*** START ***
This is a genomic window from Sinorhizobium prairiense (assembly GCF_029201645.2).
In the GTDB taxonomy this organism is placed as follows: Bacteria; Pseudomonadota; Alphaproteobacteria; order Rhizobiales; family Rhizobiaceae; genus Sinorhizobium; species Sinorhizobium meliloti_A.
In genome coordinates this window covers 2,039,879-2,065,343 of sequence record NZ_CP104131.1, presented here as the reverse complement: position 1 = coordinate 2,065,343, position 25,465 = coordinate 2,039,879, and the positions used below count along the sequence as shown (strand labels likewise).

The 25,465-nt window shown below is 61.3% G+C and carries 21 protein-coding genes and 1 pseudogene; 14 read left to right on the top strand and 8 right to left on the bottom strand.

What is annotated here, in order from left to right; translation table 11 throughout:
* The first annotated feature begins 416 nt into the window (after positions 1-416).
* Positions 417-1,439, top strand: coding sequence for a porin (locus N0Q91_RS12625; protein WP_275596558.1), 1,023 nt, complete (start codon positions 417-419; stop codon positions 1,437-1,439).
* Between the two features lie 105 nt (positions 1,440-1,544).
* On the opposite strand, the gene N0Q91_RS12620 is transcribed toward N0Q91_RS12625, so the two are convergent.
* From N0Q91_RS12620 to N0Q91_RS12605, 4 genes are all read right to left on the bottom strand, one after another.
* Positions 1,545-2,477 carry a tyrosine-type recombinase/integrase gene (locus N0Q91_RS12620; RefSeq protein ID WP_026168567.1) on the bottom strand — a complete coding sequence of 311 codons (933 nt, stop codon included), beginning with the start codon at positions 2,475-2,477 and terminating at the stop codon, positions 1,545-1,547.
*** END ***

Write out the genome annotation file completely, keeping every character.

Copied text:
This is a genomic window from Sinorhizobium prairiense (assembly GCF_029201645.2).
In the GTDB taxonomy this organism is placed as follows: Bacteria; Pseudomonadota; Alphaproteobacteria; order Rhizobiales; family Rhizobiaceae; genus Sinorhizobium; species Sinorhizobium meliloti_A.
In genome coordinates this window covers 2,039,879-2,065,343 of sequence record NZ_CP104131.1, presented here as the reverse complement: position 1 = coordinate 2,065,343, position 25,465 = coordinate 2,039,879, and the positions used below count along the sequence as shown (strand labels likewise).

The 25,465-nt window shown below is 61.3% G+C and carries 21 protein-coding genes and 1 pseudogene; 14 read left to right on the top strand and 8 right to left on the bottom strand.

What is annotated here, in order from left to right; translation table 11 throughout:
* The first annotated feature begins 416 nt into the window (after positions 1-416).
* Positions 417-1,439, top strand: coding sequence for a porin (locus N0Q91_RS12625; protein WP_275596558.1), 1,023 nt, complete (start codon positions 417-419; stop codon positions 1,437-1,439).
* Between the two features lie 105 nt (positions 1,440-1,544).
* On the opposite strand, the gene N0Q91_RS12620 is transcribed toward N0Q91_RS12625, so the two are convergent.
* From N0Q91_RS12620 to N0Q91_RS12605, 4 genes are all read right to left on the bottom strand, one after another.
* Positions 1,545-2,477 carry a tyrosine-type recombinase/integrase gene (locus N0Q91_RS12620; RefSeq protein ID WP_026168567.1) on the bottom strand — a complete coding sequence of 311 codons (933 nt, stop codon included), beginning with the start codon at positions 2,475-2,477 and terminating at the stop codon, positions 1,545-1,547.